Posts Tagged ‘George W. Bush’


 

John GrantJohn Grant is a two-time Hugo Award and one-time World Fantasy Award winner, and is the author of over 70 books, both fiction and nonfiction. He has been a science writer since the 1970s, and has written several well-reviewed books on science, including Denying Science, Discarded Science, and Eureka! The original edition of Corrupted Science appeared in 2008. This greatly expanded new edition is nearly twice the size of the original, and will be available by mid-May.


 

Your new book, Corrupted Science: Fraud, Ideology, and Politics in Science (revised & expanded) deals at length with corporate and Trump administration misuse of science. What sets it apart from being just another anti-Trump book?

I confess it was the election of Trump and in particular his appointment of Scott Pruitt to head the EPA that made me decide it was time for a new edition of the book. I reckoned it would need to be quite a lot bigger than the original edition, although I didn’t realize it was going to approach double the size!

Corrupted ScienceWhat I realized, even before I started writing, was that Trump and Pruitt, and the genuinely horrific corruption and denigration of science in US politics, were just the end-products of a process that was much bigger: the abuse of science by major corporations or spheres of industry in the quest for profits.

For example, to any sane person, inaction on climate change is beyond the bounds of comprehendible stupidity – even if there were some doubt about the science, the only intelligent thing to do is to err on the side of caution. (By way of analogy, if someone tells you the brakes on your car are dodgy, you get them checked: you don’t just carry on belting down the freeway on the basis that they might be okay.) But the fossil-fuels industries aren’t really concerned about the longer-term dangers: they see it as their duty to their shareholders to maximize short-term profits. So they’ve lied to the public about the science.

Trump and Pruitt – and James Inhofe and Lamar Smith and Smoky Joe Barton and all the rest of them – are just the public face of this problem, not the root of it. The lies they regurgitate about climate science have been put into their mouths by their paymasters.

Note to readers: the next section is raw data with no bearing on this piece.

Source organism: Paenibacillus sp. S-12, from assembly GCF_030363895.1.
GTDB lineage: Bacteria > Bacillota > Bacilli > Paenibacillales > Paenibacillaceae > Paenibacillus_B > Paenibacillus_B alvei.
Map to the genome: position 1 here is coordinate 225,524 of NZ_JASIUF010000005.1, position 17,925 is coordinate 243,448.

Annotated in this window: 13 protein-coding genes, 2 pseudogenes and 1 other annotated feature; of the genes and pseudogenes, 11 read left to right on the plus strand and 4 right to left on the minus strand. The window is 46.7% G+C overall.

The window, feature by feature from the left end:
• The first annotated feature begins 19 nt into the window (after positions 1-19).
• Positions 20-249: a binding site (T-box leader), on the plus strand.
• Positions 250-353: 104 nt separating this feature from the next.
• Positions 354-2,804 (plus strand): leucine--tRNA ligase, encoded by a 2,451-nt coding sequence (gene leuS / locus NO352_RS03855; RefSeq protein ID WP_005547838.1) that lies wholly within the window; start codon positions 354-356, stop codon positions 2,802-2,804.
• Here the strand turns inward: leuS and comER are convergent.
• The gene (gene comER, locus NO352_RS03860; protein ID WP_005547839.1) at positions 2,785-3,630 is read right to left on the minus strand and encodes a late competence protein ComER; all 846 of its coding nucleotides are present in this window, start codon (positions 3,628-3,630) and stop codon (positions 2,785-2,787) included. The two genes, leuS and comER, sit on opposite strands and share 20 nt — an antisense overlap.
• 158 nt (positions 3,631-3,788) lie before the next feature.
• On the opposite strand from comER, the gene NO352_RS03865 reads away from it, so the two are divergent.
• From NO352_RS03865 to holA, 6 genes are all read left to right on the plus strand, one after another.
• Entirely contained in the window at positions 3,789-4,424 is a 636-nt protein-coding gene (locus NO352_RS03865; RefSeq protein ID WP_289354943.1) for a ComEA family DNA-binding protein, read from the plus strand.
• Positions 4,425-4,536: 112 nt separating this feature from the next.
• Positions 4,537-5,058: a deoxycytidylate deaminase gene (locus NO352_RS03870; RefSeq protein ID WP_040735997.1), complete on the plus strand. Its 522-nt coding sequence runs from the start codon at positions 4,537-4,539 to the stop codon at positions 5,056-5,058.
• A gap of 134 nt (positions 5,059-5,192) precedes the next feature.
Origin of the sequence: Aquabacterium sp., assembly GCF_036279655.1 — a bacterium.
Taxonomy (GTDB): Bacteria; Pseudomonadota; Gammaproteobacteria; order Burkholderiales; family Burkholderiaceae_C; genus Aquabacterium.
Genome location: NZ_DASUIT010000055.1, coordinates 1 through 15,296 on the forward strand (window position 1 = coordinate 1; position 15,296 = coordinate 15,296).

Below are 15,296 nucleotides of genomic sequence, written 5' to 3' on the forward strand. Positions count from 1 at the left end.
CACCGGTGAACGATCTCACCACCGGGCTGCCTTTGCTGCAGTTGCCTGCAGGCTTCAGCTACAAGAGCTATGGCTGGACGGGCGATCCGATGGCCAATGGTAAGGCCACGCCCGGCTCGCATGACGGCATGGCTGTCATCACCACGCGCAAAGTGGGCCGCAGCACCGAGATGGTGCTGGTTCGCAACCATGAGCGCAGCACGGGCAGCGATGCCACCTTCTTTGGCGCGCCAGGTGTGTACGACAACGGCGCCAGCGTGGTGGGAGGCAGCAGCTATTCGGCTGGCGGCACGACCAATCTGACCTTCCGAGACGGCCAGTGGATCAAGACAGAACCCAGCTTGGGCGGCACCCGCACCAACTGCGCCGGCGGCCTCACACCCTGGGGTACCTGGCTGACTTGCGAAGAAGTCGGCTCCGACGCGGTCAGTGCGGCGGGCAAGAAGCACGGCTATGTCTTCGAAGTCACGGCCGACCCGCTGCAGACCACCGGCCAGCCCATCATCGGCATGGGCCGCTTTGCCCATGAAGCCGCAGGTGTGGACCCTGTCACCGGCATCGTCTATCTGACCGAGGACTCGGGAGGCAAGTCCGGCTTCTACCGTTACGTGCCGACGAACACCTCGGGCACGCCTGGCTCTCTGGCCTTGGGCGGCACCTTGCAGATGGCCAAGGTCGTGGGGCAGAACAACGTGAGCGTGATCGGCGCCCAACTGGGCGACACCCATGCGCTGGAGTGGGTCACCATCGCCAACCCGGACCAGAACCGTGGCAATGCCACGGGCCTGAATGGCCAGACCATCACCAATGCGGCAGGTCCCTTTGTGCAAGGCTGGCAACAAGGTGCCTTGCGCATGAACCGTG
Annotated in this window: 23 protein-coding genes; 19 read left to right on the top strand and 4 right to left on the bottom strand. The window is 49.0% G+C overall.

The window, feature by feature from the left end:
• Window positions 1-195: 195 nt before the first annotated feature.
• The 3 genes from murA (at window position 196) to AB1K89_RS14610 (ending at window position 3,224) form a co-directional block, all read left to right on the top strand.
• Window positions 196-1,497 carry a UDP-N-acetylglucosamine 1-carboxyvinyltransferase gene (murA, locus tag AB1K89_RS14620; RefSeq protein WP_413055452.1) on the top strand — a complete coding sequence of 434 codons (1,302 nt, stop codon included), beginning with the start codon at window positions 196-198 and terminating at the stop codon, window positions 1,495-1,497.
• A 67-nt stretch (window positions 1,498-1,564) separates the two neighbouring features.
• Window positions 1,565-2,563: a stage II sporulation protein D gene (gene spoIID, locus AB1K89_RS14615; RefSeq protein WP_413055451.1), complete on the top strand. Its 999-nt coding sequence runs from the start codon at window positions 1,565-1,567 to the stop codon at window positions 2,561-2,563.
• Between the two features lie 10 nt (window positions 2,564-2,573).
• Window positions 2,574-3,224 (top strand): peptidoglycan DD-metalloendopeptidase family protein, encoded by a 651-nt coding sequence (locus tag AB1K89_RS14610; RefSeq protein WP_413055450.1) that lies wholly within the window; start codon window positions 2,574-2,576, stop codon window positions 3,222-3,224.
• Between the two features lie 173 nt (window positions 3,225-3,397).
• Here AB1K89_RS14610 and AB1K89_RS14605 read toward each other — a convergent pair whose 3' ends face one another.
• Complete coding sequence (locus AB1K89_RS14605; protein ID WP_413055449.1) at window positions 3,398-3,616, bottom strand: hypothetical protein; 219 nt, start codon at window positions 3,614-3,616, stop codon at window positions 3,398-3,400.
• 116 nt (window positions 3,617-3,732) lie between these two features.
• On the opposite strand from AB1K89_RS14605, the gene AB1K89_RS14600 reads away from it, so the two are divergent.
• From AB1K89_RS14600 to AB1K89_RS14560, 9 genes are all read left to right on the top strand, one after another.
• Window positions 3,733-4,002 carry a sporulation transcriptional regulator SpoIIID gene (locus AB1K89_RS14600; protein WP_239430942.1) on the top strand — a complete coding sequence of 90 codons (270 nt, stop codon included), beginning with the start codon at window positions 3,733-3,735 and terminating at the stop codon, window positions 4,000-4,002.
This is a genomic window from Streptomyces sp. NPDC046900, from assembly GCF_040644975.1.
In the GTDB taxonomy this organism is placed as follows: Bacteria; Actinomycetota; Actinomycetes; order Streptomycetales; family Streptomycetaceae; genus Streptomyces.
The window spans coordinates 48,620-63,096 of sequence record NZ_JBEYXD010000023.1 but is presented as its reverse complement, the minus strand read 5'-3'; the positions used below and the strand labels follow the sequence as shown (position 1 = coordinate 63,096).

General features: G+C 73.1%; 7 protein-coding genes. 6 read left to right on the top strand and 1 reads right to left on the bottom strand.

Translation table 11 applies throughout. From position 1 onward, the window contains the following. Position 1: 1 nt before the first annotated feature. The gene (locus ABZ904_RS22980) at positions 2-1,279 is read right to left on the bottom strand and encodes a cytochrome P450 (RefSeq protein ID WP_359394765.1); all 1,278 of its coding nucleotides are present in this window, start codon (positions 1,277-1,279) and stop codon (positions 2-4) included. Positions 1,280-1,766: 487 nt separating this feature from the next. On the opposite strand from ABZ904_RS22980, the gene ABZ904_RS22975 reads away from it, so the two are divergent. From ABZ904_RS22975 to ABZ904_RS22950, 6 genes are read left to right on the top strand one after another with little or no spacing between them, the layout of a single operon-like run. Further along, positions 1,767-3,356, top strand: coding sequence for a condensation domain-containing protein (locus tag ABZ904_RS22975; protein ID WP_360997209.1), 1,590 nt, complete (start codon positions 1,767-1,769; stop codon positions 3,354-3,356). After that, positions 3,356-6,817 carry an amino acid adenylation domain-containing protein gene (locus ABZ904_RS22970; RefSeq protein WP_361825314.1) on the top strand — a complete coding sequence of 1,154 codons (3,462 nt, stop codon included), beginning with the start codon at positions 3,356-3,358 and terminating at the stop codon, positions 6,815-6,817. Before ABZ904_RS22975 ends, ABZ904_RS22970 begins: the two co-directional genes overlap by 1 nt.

Climate science is just the most obvious example of this process. Remember when sugar was supposed to be harmless? Remember when it was surely nothing to do with aerosol sprays that the hole in the ozone layer was expanding? Remember when we were told there was no reason to believe smoking was harmful to the health? Remember when tetraethyl lead in gasoline was harmless? Asbestos?

All of these lies – and there are plenty more where they came from – were put out by industry, by the corporations. Yes, they were being spread by those industries’ shills in the House, the Senate and even the White House (and let’s not forget George W. Bush’s completely bogus claim that “the science is still out” on climate change), but the shills were the symptoms rather than the sickness.

So I realized almost at the outset that the balance of the new book (which is how I think of it, rather than as a new edition) would need to be shifted such that it focused far more than its predecessor on this corporate corruption of both science and the public understanding of science. That involved the introduction of a near-book-length new chapter on the topic, not to mention a considerable expansion of my coverage of the parallel, industry-funded abuse of science in 21st-century US politics, of which the Trump administration is just the latest excrescence.

Trump-bashing would have been easy (and, to be honest, fun), for the very simple reason that Trump and his minions are so obviously corrupt, so obviously vile and so obviously moronic. But I wanted to look at the root of the problem we collectively confront, and that meant looking beyond its public faces.

Of course, there’s an even bigger context – the economic system in which corporate corruption flourishes – but that would have been a very different book, and one that I don’t have the expertise to write.

 

You worked as an editor before you began writing books. Where did you work, what were your jobs, and has that background been of help to you as a working writer?

I had a number of senior editor/editorial director jobs in the UK before finally being made redundant from one of them in Exeter – a couple hundred miles from London, which is where at the time all the good publishing jobs were. So I decided to become a freelance editor and do a bit of writing on the side. That didn’t quite work out how I’d anticipated, because after about a year both of my departments, so to speak, suddenly took off simultaneously. Since I didn’t have the guts to forsake one in favor of the other, I had a very tiring twenty years or so, during which I had in effect two full-time jobs.